Scribes in Egypt: Brilliant Practitioners of the Outstanding Profession – Part II | Ancient Origins Members Site


Scribes in Egypt: Brilliant Practitioners of the Outstanding Profession – Part II

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We can understand the progression of decoration in an ancient Egyptian tomb by analyzing the images present in KV57, the tomb of King Horemheb - the last pharaoh of the 18th Dynasty - in the Valley of the Kings.

Scribes in Egypt: Brilliant Practitioners of the Outstanding Profession – Part II

Scribes were counted among the elite in ancient Egypt and led charmed, yet challenging, lives. They influenced virtually every sphere of the public and private affairs of the citizenry to an astounding degree. Be it the Pharaoh or lay person - everyone needed the services of scribes. This catapulted their lot into a different league altogether; one that would bring them great acclaim and accolades, and even controversy at times. Scribes mostly rendered their services in the royal court, temples and administrative offices. However, their other noteworthy achievements were the result of collaborating with workers in departments such as the army, and the vast numbers of artisans and architects.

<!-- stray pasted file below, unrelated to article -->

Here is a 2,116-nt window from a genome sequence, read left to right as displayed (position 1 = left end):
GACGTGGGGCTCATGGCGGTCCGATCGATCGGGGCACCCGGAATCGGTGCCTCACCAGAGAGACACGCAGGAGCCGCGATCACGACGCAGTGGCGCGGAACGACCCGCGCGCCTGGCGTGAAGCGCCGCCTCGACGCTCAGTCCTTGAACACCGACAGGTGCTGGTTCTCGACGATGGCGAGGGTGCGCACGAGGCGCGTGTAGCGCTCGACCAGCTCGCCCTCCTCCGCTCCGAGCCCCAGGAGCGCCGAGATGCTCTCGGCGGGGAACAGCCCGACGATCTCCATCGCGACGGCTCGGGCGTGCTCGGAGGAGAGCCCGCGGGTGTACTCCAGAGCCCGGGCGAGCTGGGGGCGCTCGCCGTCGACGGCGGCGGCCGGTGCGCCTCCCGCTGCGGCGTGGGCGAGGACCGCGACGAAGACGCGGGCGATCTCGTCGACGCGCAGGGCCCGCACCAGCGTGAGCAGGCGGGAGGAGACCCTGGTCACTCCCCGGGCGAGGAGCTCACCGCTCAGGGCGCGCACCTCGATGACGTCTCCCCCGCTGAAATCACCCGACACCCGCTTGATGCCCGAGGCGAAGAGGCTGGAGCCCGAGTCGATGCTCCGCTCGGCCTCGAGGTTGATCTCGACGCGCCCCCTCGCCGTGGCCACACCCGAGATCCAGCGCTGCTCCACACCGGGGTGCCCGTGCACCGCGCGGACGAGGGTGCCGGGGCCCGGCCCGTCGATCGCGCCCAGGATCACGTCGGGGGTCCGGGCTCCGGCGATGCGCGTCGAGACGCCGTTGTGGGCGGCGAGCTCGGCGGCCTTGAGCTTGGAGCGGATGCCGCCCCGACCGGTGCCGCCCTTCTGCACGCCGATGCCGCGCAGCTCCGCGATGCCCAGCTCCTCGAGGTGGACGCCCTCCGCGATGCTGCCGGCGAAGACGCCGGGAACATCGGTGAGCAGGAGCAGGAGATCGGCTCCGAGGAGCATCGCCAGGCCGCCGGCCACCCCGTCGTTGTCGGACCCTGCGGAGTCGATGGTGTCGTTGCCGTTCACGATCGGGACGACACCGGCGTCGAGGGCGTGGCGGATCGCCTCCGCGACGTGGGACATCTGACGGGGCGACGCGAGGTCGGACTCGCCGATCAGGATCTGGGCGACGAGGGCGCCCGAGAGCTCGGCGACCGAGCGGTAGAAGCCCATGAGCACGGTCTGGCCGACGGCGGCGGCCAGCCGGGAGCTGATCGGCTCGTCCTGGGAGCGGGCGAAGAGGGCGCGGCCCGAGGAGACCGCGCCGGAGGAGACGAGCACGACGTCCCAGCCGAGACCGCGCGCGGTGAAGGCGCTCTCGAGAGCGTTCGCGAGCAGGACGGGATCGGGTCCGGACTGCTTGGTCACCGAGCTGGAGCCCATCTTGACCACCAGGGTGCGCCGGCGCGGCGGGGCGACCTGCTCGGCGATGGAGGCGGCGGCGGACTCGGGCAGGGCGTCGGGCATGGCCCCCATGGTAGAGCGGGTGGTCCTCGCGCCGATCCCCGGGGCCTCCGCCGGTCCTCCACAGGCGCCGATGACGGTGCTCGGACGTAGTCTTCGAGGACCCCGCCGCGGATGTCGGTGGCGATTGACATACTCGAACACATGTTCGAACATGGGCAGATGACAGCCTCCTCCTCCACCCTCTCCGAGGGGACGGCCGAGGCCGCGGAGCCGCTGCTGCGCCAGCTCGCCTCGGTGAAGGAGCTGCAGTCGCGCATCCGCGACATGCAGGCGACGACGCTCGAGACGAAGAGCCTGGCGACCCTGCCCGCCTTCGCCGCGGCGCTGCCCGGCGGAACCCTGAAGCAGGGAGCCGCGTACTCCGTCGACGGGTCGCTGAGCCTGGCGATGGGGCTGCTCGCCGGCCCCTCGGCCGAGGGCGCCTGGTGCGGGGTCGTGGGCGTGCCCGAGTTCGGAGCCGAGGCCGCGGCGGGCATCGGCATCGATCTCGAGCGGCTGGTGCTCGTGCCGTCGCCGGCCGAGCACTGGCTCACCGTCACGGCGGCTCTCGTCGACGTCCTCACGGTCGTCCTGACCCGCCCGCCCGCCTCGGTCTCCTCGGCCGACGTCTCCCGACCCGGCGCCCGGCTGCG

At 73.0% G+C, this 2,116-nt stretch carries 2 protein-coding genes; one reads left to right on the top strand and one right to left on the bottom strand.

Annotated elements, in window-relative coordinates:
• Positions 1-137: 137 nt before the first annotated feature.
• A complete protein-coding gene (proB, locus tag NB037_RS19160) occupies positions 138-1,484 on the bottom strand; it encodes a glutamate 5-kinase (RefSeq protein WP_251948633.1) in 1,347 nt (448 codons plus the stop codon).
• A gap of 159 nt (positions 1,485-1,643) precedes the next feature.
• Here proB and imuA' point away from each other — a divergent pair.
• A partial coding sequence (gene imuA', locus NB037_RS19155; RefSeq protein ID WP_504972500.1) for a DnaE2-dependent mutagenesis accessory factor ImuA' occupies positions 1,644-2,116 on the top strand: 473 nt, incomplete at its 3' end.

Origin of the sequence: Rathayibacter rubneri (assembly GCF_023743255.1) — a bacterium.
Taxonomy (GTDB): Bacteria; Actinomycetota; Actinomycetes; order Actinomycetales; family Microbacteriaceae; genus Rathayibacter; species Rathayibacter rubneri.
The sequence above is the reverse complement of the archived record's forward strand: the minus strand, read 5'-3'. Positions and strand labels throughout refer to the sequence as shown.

(Read Part I here)

Nebamun, a middle-ranking official ‘scribe and grain accountant’ during the New Kingdom is shown hunting in the marshes, in a scene from his tomb-chapel. His name was translated as ‘My Lord is Amun’, and his association with the temple, coupled with the importance of grain supplies to Egypt, meant that he was a person of considerable practical importance. British Museum.

Nebamun, a middle-ranking official ‘scribe and grain accountant’ during the New Kingdom is shown hunting in the marshes, in a scene from his tomb-chapel. His name was translated as ‘My Lord is Amun’, and his association with the temple, coupled with the importance of grain supplies to Egypt, meant that he was a person of considerable practical importance. British Museum.


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